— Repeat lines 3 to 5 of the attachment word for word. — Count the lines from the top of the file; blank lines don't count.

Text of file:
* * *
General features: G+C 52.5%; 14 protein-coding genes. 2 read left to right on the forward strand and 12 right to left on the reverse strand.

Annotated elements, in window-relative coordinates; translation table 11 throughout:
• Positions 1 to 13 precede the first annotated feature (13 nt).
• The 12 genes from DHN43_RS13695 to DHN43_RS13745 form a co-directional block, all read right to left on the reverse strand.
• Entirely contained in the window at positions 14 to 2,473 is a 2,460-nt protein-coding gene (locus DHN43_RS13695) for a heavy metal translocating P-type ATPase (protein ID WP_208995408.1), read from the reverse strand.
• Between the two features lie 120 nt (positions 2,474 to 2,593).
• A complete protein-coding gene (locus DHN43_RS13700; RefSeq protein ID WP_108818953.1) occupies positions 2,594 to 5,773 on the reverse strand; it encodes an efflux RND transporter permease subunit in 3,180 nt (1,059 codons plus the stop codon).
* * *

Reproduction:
• Positions 1 to 13 precede the first annotated feature (13 nt).
• The 12 genes from DHN43_RS13695 to DHN43_RS13745 form a co-directional block, all read right to left on the reverse strand.
• Entirely contained in the window at positions 14 to 2,473 is a 2,460-nt protein-coding gene (locus DHN43_RS13695) for a heavy metal translocating P-type ATPase (protein ID WP_208995408.1), read from the reverse strand.